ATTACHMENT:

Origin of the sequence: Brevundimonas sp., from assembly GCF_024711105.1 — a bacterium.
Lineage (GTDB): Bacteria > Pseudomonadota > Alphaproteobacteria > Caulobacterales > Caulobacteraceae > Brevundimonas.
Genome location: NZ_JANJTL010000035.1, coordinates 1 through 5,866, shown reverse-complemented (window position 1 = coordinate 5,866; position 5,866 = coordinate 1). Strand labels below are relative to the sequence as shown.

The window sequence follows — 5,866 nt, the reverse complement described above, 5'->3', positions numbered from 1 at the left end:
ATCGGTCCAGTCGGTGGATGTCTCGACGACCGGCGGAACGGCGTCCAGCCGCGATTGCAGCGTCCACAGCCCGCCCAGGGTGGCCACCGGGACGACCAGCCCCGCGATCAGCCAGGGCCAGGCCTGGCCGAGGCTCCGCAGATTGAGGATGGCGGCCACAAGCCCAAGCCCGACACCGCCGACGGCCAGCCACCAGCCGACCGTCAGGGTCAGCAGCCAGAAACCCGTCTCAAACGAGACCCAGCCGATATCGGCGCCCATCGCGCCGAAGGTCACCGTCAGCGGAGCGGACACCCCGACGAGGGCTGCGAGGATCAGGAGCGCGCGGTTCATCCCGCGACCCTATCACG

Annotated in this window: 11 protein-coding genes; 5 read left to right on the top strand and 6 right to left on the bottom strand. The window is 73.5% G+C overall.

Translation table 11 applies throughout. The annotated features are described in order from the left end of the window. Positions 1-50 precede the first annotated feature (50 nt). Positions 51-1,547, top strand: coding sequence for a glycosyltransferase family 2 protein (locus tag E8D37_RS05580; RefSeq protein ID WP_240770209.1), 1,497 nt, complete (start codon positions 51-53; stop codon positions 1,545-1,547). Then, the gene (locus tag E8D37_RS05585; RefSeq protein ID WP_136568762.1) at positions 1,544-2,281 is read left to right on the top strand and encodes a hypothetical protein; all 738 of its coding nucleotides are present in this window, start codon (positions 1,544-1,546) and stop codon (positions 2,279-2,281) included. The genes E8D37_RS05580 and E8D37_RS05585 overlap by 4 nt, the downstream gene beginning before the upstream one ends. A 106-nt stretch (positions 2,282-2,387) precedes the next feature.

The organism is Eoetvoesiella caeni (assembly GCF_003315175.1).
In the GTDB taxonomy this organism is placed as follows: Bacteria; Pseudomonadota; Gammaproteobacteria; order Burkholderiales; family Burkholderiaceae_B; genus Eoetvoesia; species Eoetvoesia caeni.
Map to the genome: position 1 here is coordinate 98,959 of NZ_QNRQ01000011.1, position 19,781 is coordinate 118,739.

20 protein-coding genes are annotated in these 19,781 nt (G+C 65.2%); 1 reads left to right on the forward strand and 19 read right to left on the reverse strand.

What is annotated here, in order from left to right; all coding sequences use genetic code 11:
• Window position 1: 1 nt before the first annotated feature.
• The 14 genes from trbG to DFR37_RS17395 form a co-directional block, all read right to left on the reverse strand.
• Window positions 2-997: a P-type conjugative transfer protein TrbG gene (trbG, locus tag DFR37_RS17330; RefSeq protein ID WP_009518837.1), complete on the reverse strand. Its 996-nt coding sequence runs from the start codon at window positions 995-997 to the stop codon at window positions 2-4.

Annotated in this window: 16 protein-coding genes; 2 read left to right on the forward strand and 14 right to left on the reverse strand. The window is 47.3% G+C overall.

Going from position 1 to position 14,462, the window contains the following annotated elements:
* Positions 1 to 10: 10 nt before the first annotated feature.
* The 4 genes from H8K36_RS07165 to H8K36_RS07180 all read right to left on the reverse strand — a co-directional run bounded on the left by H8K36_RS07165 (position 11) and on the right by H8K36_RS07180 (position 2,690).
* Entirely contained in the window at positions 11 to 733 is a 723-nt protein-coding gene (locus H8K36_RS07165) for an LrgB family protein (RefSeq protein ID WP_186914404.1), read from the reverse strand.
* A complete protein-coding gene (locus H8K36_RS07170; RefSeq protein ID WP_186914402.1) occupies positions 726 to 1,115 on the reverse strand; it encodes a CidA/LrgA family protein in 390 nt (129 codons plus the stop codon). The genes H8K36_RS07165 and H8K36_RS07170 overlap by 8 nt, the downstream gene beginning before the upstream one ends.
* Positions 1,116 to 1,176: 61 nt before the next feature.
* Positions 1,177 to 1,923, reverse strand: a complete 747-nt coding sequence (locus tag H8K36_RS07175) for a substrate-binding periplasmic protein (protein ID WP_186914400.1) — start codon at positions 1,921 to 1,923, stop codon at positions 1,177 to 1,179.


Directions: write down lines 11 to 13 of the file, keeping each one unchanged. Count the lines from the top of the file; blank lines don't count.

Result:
20 protein-coding genes are annotated in these 19,781 nt (G+C 65.2%); 1 reads left to right on the forward strand and 19 read right to left on the reverse strand.

What is annotated here, in order from left to right; all coding sequences use genetic code 11:
• Window position 1: 1 nt before the first annotated feature.